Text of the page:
Very few natural polymorphisms involving interchromosomal reciprocal translocations are known in animal populations. The reasons are obvious because this kind of rearrangement can lead toreduction of fertility and reduced fitnessfor the carrier. Translocation heterozygotes will result in the formation of rings or chains of four chromosomes during meiosis and if they orientate with the adjacent centromeres passing to same poles (adjacent segregation) instead of to the opposite poles (alternate segregation), aneuploid gametes carrying either a duplication or a deficiency will be produced and would result inlower fecundity.
In amphibians, there are no reports of fixed translocation polymorphisms in natural populations. So there's few information about the cytogenetic effect of translocation in amphibians even in vertebrates. Prof. ZENG Xiaomao, Dr. Qing Liyan and their colleagues from Chengdu Institute of Biology, Chinese Academy of Sciences examined 471 individuals from 33 populations using Giemsa stain or FISH or phylogenetic analysis and found that a mutual interchange occurred between chromosomes 1 and 6 and gave rise to rare translocation polymorphism.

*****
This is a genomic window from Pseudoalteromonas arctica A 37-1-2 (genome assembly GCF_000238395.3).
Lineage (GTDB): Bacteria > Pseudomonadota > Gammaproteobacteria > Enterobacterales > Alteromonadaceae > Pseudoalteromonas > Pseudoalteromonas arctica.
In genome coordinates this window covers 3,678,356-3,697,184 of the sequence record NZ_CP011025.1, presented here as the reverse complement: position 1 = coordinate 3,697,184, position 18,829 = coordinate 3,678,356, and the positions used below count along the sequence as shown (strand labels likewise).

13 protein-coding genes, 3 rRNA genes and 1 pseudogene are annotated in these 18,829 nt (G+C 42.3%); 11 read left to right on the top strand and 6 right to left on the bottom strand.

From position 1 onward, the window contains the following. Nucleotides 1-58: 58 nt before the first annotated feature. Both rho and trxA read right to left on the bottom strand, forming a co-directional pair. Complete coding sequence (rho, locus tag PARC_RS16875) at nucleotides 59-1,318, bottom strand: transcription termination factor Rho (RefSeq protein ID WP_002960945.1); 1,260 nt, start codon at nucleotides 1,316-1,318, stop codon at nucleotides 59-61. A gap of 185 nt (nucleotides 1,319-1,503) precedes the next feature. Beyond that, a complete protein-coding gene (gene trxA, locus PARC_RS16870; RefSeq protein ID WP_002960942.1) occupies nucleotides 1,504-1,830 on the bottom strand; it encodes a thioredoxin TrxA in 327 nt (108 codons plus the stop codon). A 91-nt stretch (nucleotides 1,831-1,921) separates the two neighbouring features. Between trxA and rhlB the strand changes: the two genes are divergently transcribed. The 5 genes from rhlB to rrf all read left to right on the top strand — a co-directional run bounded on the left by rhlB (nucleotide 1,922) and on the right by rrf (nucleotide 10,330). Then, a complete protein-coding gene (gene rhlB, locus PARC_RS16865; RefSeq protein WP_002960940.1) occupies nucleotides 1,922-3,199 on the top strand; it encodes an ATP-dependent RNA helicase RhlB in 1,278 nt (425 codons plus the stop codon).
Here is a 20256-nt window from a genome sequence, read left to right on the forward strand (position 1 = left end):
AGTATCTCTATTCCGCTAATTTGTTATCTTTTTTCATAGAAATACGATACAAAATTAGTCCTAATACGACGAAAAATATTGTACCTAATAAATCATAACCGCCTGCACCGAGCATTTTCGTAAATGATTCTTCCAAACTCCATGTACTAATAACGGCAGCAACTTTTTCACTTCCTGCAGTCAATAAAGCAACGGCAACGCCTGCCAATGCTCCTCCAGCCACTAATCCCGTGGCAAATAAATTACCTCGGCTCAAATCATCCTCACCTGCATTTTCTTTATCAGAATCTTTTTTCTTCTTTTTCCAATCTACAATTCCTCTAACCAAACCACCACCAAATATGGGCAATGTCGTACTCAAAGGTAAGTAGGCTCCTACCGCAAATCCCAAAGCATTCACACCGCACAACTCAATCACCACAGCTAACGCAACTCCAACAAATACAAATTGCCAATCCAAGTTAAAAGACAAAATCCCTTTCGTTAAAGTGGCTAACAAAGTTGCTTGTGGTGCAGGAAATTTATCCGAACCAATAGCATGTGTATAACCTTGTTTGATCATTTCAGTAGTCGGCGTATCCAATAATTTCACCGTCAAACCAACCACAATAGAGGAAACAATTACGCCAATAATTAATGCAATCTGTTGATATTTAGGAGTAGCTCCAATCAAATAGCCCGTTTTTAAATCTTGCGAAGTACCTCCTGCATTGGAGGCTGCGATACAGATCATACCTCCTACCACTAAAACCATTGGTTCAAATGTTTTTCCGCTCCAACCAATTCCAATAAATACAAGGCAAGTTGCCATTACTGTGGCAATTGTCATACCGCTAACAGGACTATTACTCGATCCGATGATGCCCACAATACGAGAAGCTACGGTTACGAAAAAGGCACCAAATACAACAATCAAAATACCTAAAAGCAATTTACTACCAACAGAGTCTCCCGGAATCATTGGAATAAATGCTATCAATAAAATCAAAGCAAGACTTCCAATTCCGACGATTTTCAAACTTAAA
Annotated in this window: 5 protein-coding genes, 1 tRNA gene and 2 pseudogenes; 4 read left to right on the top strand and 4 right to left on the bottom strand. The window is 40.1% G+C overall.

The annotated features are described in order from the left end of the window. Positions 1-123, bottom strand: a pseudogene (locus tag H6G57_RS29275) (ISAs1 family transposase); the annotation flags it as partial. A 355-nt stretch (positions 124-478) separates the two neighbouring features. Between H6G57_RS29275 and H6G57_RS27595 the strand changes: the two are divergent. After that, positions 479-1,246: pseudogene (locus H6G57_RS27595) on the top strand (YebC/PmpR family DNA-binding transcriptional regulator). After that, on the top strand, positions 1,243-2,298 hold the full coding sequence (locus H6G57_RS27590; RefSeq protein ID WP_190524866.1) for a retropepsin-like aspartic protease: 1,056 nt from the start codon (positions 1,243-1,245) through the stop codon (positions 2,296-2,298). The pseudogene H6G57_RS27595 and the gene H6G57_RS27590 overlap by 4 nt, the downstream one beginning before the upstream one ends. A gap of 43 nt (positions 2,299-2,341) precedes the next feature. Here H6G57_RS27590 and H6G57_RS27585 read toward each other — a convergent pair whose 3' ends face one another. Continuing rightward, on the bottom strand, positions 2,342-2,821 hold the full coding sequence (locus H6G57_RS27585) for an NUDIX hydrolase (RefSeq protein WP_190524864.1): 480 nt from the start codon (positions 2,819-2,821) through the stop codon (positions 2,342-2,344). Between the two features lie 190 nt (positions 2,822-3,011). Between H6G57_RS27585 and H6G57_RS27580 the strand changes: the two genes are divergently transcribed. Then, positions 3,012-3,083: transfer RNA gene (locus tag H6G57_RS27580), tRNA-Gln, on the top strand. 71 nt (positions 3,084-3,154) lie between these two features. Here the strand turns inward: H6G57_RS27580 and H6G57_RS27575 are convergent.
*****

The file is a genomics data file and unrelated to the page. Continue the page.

At least five different karyomorphs were observed in the pooled populations (Type I，MM/mm；II，MM/mSt；III，MT/mm；IV，MT/mSt；V，MT/StSt). Karyotype II, III and V were very rare in the populations. These results suggest that the translocation polymorphisms resulted from the union of gametes produced by alternate and adjacent-1 meiotic segregation modesbut not by adjacent-2 segregation.
The mutual translocation likely evolved just once in this species and the dispersal of the one karyomorph (type IV) can explain the chromosomal variations among populations. The phylogenetic inference proved that all populations of Q. boulengeri grouped into a monophyletic clade and suggested that the populations possessing translocated karyomorphs and those without any heteromorphic karyotypes did not diverge significantly from each other.
This study entitled "A de novo case of floating chromosomal polymorphisms by translocation in Quasipaa boulengeri (Anura, Dicroglossidae)" was published in PLOS ONE on October 3rd, 2012. You can find the complete article at http://dx.plos.org/10.1371/journal.pone.0046163.